Earlier this summer, we shone a light on our flagship partnership with Special Olympics and our commitment to the Inclusion Revolution. In that same story, we introduced you to our four Special Olympics Service Ambassadors, Daniel, Kyle, Lauren and Zinyra (Z), who, this month, celebrate one year working at Chicago O'Hare International Airport as part of the United family.

This groundbreaking, inclusive employment program took off as a part of our ongoing partnership with Special Olympics, a community relationship that employees across the company hold close to heart. The original 'UA4' (as they call themselves) have become an integral part of the United team serving customers at O'Hare Airport. Even from behind their masks, their wide smiles and effervescent spirit exude and bring life to the service culture of excellence we strive towards every day.

"The UA4 are more than just customer service ambassadors. They are shining examples of how inclusion, accessibility and equity can have monumental impacts on the culture and service of a business and community," said Customer Service Managing Director Jonna McGrath. "They have forever changed who we are as a company. While they often talk about how United and this opportunity has changed their lives, they have changed ours in more ways than we can count."

In the two years of partnership with Special Olympics, United employees have volunteered over 10,500 hours of service at events around the world and donated over $1.2 million worth of travel to the organization.

"This inclusive employment program is what community partnerships, like ours with Special Olympics, are all about: collaborating to identify areas where the needs of the community intersect with the cultural and business opportunity, then creating the infrastructure and programming to bring the two together," said Global Community Engagement Managing Director Suzi Cabo. "Through this program, our goal is to show other companies that when you put a committed effort and focus towards inclusion and breaking down barriers, you transform lives. I challenge other business around the world to follow our lead in joining the Inclusion Revolution."

Check out the video below to hear from our Special Olympics Service Ambassadors firsthand.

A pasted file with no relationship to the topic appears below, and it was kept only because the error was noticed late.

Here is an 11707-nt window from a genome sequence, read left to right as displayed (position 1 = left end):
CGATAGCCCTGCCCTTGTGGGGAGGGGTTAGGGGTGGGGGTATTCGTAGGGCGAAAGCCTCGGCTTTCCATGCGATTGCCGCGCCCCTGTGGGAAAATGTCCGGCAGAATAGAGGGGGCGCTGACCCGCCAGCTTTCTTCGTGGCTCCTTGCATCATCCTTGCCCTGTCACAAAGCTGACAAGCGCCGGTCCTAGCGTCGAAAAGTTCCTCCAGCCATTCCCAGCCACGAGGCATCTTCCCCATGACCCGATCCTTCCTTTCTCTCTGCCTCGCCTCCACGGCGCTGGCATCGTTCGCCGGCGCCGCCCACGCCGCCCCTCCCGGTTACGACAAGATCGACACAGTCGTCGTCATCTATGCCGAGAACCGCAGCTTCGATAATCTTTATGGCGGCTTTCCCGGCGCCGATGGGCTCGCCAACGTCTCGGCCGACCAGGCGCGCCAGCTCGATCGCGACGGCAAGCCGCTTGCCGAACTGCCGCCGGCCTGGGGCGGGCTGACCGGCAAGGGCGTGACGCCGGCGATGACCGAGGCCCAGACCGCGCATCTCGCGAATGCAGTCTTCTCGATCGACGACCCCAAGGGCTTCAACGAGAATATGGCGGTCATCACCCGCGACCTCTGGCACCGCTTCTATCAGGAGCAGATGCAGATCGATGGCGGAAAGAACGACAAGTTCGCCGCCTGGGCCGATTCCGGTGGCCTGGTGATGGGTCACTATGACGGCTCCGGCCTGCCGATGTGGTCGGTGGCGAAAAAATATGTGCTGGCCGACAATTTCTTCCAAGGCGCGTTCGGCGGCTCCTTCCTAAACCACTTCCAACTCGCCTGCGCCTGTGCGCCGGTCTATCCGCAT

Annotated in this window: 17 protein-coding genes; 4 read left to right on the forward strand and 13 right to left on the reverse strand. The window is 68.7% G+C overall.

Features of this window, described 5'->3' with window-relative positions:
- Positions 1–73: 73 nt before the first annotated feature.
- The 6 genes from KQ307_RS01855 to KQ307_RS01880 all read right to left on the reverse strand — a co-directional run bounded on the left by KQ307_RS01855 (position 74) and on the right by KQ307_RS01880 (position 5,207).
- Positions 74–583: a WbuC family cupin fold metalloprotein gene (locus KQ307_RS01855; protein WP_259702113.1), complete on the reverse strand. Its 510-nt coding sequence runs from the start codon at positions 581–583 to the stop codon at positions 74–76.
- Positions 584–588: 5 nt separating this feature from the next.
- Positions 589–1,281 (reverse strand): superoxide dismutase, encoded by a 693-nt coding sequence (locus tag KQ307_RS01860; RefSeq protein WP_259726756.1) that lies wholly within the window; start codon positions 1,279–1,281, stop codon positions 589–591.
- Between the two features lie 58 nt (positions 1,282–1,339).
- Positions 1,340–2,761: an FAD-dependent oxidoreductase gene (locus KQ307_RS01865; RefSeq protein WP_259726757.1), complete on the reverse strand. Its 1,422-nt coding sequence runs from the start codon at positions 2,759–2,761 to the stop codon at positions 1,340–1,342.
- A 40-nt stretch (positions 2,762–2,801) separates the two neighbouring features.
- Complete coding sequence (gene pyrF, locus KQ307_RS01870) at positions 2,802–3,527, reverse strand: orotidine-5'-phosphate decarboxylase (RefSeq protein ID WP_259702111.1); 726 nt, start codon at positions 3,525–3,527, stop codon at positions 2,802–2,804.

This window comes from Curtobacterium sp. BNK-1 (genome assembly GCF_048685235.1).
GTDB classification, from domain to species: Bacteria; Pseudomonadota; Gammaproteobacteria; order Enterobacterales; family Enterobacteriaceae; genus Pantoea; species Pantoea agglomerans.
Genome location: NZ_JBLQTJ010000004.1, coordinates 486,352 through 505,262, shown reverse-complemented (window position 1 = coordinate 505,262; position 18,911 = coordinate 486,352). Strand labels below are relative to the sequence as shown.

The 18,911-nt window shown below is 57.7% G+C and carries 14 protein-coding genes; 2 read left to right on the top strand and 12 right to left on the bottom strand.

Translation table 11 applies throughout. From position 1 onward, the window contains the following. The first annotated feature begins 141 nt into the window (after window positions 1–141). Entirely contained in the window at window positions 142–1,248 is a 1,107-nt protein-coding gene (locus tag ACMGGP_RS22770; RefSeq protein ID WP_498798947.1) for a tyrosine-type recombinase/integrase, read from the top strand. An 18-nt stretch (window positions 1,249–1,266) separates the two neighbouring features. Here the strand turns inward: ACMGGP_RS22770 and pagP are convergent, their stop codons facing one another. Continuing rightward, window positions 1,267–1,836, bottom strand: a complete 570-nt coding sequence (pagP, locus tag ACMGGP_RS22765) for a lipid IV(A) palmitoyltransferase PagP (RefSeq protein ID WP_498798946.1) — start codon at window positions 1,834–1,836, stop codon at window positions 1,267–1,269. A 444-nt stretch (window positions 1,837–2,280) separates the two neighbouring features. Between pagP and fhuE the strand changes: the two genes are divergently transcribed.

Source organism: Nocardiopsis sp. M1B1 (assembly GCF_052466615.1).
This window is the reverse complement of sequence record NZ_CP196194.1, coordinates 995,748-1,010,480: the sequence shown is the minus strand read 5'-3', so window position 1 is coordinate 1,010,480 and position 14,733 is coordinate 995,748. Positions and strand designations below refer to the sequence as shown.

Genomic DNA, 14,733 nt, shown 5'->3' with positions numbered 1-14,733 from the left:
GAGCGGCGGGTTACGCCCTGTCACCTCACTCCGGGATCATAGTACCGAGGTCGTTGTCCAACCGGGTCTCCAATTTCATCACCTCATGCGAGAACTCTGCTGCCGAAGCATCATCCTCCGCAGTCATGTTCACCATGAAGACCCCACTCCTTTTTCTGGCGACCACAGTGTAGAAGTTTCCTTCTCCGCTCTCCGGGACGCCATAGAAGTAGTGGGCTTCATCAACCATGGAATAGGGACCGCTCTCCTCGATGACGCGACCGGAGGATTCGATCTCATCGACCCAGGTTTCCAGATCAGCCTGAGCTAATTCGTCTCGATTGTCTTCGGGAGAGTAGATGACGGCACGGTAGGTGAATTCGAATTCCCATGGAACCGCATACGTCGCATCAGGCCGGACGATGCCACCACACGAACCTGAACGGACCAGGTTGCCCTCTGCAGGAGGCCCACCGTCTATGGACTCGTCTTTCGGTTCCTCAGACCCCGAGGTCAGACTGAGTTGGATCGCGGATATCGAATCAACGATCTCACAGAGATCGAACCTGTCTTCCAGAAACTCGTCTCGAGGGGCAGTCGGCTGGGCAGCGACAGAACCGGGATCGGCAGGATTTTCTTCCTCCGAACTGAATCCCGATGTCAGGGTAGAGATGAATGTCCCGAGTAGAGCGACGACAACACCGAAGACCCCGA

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Spotlighting our own during Hispanic Heritage Month

By The Hub team, October 13, 2020

We celebrate Hispanic Heritage Month from September 15 th through October 15th and take the time to recognize the important contributions of our colleagues of Hispanic descent in the United family.

This year, we hosted virtual events organized by our multicultural business resource group UNITE to celebrate Hispanic Heritage Month, covering topics ranging from immigration reform to Hispanic leadership. We're also taking a moment to highlight Latinx employees nominated by their peers for their contributions both at and outside of work.

These nominees have demonstrated leadership in their position and through their character. Take a moment to read their own words about how their background and heritage plays a role in the way they interact with customers, in how they support their colleagues and why it brings valuable perspective to their work.

Vania Wit – VP & Deputy Counsel

Photo of Vania Wit, VP & Deputy Counsel for United Airlines

"I am the Vice President and Deputy General Counsel in the legal department. I am an attorney and have worked in the legal department for over 21 years and am currently responsible for a number of different legal areas – such as litigation, international, commercial and government contracts, labor, employment and benefits, antitrust. I have the privilege of working with a tremendous team of attorneys who are directly leading and managing these areas. One of the things I like most about my job is simply getting to know the backgrounds and personal stories that everyone has about their paths to United or their passion for the industry. Being the daughter of immigrants from South America and growing up in a family who relies heavily on air travel to connect us to our close family and friends is an integral part of my story and what drew me to this industry and this company."

Kayra Martinez – International Flight Attendant, FRA

Photo of Kayra Martinez on board an aircraft

"I love that my work as a flight attendant brings me all over the world and allows me to connect with diverse people across the globe. Because of my Spanish heritage, I've been able to use my language as a way to connect with passengers, crew members and people from every nationality. In addition, my heritage gives me a very close connection to family, creating community and using inclusion as a way to bring people together. After transferring to Europe, I was able to study German, more Spanish, Italian and Arabic. Outside of work, I'm the director and founder of a nonprofit organization that empowers refugees through art. Hundreds of children and adults fleeing war-torn countries have found healing through my art workshops. These refugees are currently displaced in Greece. Their stunning paintings are then sold in art galleries and communities around the world, raising awareness and putting income directly into the hands of refugee artists."

Adriana Carmona – Program Manager, AO Regulatory Compliance

Photo of Adriana standing in front of a plane engine

"I've been incredibly lucky to have amazing leaders during my time at United who have challenged me from day one to think outside the box, step out of my comfort zone and trusted me to own and deliver on the tasks assigned. I think this sense of ownership is largely shaped by my Latino background, which values responsibility, respect and accountability and taking full charge of what's in your control to be able to deliver accordingly."